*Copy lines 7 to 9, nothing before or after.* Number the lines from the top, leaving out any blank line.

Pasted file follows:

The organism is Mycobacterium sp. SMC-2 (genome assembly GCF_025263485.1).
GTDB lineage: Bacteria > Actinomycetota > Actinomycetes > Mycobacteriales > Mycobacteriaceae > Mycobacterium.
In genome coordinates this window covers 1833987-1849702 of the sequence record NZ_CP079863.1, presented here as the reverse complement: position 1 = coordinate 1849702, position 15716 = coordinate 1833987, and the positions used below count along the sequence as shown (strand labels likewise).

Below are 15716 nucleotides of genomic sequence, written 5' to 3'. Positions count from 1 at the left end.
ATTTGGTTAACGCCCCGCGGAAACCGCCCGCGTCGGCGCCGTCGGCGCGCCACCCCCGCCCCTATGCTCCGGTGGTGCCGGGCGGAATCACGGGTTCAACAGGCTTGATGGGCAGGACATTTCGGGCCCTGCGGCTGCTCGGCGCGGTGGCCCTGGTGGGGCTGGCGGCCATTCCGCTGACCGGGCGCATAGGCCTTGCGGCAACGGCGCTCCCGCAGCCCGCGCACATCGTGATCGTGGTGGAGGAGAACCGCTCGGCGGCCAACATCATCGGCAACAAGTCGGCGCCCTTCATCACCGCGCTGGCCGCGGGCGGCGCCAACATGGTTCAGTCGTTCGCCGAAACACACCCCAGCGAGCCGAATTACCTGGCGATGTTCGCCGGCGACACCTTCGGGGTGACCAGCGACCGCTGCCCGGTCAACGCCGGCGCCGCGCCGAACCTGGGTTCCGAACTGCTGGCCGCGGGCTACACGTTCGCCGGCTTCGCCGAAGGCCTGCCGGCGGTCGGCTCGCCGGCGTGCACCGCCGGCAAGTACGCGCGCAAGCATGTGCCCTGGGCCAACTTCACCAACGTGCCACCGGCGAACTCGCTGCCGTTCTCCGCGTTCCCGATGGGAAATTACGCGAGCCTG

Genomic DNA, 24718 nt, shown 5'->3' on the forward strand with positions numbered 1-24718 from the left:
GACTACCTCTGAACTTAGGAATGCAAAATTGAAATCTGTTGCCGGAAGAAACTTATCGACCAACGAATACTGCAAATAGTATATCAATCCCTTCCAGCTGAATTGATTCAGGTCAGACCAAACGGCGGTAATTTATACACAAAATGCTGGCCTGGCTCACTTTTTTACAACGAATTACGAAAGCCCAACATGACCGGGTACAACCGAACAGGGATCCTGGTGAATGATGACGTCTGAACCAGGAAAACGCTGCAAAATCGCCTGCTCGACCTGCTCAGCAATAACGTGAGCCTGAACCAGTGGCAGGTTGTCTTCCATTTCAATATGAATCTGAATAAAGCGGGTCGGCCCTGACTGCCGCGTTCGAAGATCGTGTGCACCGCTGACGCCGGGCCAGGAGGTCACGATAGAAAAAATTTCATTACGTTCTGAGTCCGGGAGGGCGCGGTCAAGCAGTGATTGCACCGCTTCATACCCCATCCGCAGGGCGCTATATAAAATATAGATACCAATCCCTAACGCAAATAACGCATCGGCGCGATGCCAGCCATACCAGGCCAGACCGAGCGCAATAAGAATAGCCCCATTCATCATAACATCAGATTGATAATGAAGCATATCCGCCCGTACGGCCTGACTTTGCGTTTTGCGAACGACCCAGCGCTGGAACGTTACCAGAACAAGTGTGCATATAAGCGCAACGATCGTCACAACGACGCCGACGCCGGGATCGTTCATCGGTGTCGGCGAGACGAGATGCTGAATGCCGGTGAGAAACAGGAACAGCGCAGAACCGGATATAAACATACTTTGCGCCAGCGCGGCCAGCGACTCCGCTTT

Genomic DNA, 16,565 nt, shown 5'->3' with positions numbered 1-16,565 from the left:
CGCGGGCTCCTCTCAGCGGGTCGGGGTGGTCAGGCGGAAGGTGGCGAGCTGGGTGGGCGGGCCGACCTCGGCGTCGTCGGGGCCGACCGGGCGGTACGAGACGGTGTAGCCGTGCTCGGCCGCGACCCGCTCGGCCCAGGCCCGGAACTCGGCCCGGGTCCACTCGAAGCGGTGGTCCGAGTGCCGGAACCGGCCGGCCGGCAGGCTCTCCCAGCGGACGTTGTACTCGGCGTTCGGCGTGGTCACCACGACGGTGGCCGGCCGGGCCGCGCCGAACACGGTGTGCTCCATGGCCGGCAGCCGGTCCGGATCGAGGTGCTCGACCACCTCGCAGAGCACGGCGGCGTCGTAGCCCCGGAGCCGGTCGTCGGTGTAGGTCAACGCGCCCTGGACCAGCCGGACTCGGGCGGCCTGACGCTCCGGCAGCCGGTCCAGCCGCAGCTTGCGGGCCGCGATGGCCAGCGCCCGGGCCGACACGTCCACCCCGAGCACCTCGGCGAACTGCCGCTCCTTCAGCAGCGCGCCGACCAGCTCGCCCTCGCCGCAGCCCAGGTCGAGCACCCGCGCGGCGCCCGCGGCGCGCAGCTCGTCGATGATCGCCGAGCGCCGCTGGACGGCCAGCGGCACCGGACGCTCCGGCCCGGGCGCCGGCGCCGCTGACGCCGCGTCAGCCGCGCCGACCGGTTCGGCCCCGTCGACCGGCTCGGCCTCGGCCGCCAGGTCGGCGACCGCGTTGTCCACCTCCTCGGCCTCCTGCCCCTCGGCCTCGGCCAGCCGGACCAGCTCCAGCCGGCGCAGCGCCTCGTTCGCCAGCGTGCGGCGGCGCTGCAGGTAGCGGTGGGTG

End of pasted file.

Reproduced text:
GACTACCTCTGAACTTAGGAATGCAAAATTGAAATCTGTTGCCGGAAGAAACTTATCGACCAACGAATACTGCAAATAGTATATCAATCCCTTCCAGCTGAATTGATTCAGGTCAGACCAAACGGCGGTAATTTATACACAAAATGCTGGCCTGGCTCACTTTTTTACAACGAATTACGAAAGCCCAACATGACCGGGTACAACCGAACAGGGATCCTGGTGAATGATGACGTCTGAACCAGGAAAACGCTGCAAAATCGCCTGCTCGACCTGCTCAGCAATAACGTGAGCCTGAACCAGTGGCAGGTTGTCTTCCATTTCAATATGAATCTGAATAAAGCGGGTCGGCCCTGACTGCCGCGTTCGAAGATCGTGTGCACCGCTGACGCCGGGCCAGGAGGTCACGATAGAAAAAATTTCATTACGTTCTGAGTCCGGGAGGGCGCGGTCAAGCAGTGATTGCACCGCTTCATACCCCATCCGCAGGGCGCTATATAAAATATAGATACCAATCCCTAACGCAAATAACGCATCGGCGCGATGCCAGCCATACCAGGCCAGACCGAGCGCAATAAGAATAGCCCCATTCATCATAACATCAGATTGATAATGAAGCATATCCGCCCGTACGGCCTGACTTTGCGTTTTGCGAACGACCCAGCGCTGGAACGTTACCAGAACAAGTGTGCATATAAGCGCAACGATCGTCACAACGACGCCGACGCCGGGATCGTTCATCGGTGTCGGCGAGACGAGATGCTGAATGCCGGTGAGAAACAGGAACAGCGCAGAACCGGATATAAACATACTTTGCGCCAGCGCGGCCAGCGACTCCGCTTT

Genomic DNA, 16,565 nt, shown 5'->3' with positions numbered 1-16,565 from the left:
CGCGGGCTCCTCTCAGCGGGTCGGGGTGGTCAGGCGGAAGGTGGCGAGCTGGGTGGGCGGGCCGACCTCGGCGTCGTCGGGGCCGACCGGGCGGTACGAGACGGTGTAGCCGTGCTCGGCCGCGACCCGCTCGGCCCAGGCCCGGAACTCGGCCCGGGTCCACTCGAAGCGGTGGTCCGAGTGCCGGAACCGGCCGGCCGGCAGGCTCTCCCAGCGGACGTTGTACTCGGCGTTCGGCGTGGTCACCACGACGGTGGCCGGCCGGGCCGCGCCGAACACGGTGTGCTCCATGGCCGGCAGCCGGTCCGGATCGAGGTGCTCGACCACCTCGCAGAGCACGGCGGCGTCGTAGCCCCGGAGCCGGTCGTCGGTGTAGGTCAACGCGCCCTGGACCAGCCGGACTCGGGCGGCCTGACGCTCCGGCAGCCGGTCCAGCCGCAGCTTGCGGGCCGCGATGGCCAGCGCCCGGGCCGACACGTCCACCCCGAGCACCTCGGCGAACTGCCGCTCCTTCAGCAGCGCGCCGACCAGCTCGCCCTCGCCGCAGCCCAGGTCGAGCACCCGCGCGGCGCCCGCGGCGCGCAGCTCGTCGATGATCGCCGAGCGCCGCTGGACGGCCAGCGGCACCGGACGCTCCGGCCCGGGCGCCGGCGCCGCTGACGCCGCGTCAGCCGCGCCGACCGGTTCGGCCCCGTCGACCGGCTCGGCCTCGGCCGCCAGGTCGGCGACCGCGTTGTCCACCTCCTCGGCCTCCTGCCCCTCGGCCTCGGCCAGCCGGACCAGCTCCAGCCGGCGCAGCGCCTCGTTCGCCAGCGTGCGGCGGCGCTGCAGGTAGCGGTGGGTG